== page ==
Chasing Dragons: An Introduction to the Martial Arts Film
'The art of fighting without fighting', is how Bruce Lee described his martial arts style in the film Enter the Dragon. This can equally well be said of the art of fighting for the movie camera. From post-Second World War Japan, to present day Hong Kong, the martial arts film has been one of cinema's most enduring and popular genres. This lucid introduction to the martial arts film is a welcome companion to a remarkable cinema, written for interested filmgoers as well as established aficionados. Chasing Dragons explores how the genre has adapted to satisfy the shifting demands of an increasingly international and diverse audience. It covers the cinemas of Japan, Hong Kong and America, exploring over fifty key films, their texts, fighting techniques, stars and directors, set in the distinct cultures producing and forming them. It introduces readers to the Japanese masters of the samurai film - Kurosawa Akira, Kobayashi Masaki, Okamoto Kihachi, and the lethal swordsmen of the screen, from Zatoichi to Miyamoto Musashi. Here are the superstars of Hong Kong - from the original kung fu hero Kwan Tak Hin to the international break-through of the 'Little Dragon' Bruce Lee in the 1970s, the groundbreaking works of Sammo Hung in the 1980s and the continuing success of Jackie Chan and Jet Li. The surge of interest in martial arts cinema in Hollywood is examined, from the lows of exploitation ninja movies to box-office blockbusters including Matrix and Kill Bill, placing these films in their full context for the first time.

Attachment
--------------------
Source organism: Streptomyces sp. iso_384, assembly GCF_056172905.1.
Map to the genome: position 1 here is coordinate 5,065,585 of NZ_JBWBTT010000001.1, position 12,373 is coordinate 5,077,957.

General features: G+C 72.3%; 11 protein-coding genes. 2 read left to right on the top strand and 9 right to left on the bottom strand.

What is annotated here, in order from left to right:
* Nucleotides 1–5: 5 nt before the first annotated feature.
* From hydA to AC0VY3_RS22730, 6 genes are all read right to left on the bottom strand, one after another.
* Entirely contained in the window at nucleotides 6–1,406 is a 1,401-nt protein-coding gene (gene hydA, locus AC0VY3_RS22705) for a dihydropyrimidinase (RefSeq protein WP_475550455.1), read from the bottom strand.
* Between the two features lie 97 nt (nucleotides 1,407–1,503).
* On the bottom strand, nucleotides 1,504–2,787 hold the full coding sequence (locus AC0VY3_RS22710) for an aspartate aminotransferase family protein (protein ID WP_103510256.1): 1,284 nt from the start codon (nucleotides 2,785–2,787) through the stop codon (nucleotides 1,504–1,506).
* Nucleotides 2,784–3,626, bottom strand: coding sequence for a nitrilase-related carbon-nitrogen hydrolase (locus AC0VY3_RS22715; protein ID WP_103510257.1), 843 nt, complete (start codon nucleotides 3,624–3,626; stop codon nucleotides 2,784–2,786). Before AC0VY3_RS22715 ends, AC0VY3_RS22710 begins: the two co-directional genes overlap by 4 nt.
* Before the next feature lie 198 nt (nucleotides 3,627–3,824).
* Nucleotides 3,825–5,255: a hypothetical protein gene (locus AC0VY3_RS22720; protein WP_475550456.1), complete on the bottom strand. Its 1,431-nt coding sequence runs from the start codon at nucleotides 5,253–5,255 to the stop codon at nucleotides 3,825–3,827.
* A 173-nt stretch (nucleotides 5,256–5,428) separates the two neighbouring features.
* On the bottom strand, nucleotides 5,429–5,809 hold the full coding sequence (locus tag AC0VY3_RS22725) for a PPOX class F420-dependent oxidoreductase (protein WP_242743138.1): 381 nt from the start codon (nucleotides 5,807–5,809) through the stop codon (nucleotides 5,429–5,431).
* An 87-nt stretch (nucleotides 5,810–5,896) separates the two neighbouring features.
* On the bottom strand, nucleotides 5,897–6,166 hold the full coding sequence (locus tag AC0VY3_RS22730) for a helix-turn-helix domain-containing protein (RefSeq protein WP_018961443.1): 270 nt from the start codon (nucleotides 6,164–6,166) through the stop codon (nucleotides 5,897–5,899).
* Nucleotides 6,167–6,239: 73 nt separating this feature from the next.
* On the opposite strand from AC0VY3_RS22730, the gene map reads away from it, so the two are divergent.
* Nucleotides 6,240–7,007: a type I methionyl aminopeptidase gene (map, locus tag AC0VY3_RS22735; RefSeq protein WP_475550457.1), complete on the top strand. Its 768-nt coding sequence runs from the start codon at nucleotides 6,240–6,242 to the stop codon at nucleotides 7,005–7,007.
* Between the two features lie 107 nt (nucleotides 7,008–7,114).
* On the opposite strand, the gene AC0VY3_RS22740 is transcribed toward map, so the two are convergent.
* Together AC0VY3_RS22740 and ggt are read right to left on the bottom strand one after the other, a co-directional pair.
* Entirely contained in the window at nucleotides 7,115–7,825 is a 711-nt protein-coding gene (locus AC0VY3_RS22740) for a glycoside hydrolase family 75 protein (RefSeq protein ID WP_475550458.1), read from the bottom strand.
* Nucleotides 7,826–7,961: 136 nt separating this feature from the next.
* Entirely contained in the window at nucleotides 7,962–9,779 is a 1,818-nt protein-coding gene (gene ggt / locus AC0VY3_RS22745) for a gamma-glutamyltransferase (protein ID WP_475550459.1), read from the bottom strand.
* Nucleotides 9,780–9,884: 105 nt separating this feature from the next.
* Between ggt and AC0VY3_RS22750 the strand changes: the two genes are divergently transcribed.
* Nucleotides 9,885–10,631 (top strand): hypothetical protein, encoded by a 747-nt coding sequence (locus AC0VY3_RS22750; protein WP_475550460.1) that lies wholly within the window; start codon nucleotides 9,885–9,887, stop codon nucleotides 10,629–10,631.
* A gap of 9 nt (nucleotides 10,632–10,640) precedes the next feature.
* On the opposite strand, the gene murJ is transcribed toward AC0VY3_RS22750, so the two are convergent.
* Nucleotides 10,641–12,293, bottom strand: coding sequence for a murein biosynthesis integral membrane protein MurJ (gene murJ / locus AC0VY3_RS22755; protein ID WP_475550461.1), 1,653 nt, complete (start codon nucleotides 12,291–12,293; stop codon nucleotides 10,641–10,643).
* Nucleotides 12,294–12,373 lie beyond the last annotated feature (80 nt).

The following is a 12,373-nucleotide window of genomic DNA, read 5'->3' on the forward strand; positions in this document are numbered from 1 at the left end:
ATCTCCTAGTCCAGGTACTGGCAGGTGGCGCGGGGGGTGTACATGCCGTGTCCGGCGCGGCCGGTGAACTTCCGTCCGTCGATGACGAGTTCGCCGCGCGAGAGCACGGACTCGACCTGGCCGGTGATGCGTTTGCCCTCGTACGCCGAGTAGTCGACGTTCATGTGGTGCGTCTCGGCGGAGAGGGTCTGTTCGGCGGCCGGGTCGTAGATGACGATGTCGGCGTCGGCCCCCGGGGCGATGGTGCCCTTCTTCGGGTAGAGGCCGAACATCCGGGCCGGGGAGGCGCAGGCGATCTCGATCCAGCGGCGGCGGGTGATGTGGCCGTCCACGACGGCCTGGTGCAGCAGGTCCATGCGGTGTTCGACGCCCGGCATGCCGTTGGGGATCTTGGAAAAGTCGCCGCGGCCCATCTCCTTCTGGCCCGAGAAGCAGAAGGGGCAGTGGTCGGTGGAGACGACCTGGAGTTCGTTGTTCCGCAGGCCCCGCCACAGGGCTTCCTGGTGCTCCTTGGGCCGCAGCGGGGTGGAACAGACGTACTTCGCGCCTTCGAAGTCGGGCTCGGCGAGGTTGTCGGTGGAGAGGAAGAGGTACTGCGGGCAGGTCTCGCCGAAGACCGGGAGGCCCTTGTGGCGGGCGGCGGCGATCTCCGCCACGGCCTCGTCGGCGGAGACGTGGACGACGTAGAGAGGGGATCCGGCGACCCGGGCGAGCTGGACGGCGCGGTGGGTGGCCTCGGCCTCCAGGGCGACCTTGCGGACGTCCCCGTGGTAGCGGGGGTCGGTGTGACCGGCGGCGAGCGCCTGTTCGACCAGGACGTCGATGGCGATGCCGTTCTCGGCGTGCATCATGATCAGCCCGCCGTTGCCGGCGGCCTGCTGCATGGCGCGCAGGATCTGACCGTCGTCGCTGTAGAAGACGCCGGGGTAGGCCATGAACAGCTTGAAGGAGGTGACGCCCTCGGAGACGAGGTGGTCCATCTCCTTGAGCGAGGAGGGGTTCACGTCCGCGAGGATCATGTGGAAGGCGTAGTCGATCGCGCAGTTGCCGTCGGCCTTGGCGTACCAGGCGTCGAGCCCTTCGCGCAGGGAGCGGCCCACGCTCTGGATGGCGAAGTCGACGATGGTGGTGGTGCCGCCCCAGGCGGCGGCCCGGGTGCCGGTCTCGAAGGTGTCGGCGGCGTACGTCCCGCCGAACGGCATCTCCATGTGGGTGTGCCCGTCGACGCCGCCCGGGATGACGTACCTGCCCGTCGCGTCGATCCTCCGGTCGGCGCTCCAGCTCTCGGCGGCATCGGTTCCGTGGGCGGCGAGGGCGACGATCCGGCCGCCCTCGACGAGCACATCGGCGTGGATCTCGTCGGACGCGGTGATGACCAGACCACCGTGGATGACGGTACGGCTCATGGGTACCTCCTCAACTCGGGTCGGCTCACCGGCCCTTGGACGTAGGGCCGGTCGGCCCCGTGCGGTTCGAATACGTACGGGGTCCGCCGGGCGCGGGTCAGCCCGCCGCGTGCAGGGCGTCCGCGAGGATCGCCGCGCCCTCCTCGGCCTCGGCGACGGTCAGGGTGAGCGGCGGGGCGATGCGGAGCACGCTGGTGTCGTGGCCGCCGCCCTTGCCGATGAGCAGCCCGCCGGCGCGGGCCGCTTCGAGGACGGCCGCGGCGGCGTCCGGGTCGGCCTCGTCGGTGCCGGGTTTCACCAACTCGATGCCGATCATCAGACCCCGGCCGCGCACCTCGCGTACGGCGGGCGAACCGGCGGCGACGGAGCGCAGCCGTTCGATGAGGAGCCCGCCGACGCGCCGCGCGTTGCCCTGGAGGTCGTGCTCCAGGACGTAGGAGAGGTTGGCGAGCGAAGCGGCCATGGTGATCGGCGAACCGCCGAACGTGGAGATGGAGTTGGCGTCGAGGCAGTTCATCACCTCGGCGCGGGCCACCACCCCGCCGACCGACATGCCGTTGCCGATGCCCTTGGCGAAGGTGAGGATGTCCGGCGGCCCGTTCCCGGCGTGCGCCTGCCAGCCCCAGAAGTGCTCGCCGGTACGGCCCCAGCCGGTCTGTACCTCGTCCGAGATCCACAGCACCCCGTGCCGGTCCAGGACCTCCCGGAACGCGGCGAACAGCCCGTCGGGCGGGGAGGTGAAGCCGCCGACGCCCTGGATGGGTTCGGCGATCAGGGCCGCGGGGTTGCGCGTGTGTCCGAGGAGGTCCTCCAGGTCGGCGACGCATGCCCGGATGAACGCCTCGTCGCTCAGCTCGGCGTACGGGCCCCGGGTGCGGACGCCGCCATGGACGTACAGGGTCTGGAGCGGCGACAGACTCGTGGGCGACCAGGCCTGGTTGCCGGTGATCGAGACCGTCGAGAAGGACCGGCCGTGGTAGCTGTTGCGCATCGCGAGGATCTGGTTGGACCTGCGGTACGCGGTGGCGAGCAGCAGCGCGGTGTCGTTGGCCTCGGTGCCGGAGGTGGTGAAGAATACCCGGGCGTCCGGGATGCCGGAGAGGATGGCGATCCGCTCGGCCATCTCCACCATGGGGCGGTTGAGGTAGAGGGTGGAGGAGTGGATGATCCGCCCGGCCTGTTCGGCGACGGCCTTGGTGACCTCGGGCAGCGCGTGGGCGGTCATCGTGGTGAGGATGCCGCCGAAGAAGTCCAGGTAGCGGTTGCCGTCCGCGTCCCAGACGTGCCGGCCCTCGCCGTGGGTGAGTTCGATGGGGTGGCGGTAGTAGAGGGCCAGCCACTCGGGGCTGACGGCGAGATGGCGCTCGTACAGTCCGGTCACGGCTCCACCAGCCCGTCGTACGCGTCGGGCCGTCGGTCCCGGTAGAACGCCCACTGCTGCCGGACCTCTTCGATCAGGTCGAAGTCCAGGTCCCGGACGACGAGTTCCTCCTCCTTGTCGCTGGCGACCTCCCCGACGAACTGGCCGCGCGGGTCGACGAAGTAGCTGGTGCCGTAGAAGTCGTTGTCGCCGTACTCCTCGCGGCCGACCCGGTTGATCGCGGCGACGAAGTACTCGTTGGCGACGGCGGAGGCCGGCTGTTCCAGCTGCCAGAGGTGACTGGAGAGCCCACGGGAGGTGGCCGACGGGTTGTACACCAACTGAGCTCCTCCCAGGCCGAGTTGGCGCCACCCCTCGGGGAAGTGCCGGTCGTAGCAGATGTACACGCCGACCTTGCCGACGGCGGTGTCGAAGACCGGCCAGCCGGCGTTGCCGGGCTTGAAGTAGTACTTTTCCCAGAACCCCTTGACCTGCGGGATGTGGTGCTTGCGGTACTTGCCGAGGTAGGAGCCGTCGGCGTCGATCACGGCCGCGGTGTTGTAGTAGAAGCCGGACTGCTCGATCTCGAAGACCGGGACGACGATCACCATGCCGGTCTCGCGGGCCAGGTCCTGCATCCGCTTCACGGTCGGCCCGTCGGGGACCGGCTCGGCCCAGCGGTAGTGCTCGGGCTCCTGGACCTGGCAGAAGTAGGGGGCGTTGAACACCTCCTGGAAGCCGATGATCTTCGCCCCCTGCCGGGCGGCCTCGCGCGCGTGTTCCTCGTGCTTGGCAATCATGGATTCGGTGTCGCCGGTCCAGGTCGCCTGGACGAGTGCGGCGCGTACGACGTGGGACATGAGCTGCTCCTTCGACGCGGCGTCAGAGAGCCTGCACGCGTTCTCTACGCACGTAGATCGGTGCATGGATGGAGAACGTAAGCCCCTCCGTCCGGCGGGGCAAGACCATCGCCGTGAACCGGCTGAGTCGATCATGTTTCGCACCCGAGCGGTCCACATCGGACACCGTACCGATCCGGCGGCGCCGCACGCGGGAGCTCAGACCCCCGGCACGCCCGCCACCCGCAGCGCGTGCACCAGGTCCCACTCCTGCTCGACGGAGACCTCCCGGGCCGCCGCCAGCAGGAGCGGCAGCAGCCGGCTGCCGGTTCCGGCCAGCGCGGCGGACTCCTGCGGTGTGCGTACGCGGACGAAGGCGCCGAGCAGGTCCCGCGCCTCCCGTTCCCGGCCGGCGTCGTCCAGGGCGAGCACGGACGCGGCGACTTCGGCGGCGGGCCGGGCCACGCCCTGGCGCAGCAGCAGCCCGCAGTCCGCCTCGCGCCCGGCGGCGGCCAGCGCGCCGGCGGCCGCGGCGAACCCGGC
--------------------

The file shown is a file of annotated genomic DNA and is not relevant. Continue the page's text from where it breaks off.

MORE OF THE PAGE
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A intelligent overview of the genre from an author who has a good understanding of film theory, martial arts, and East Asian history. As someone who's interested in all three topics, I enjoyed it immensely and learned a lot. I especially appreciated the critical distinctions West makes between those films that draw on the philosophy or spirituality of the traditional martial arts, and those which take a more cynical, nihilistic approach and celebrate gratuitous violence. -- Elliot Hanowski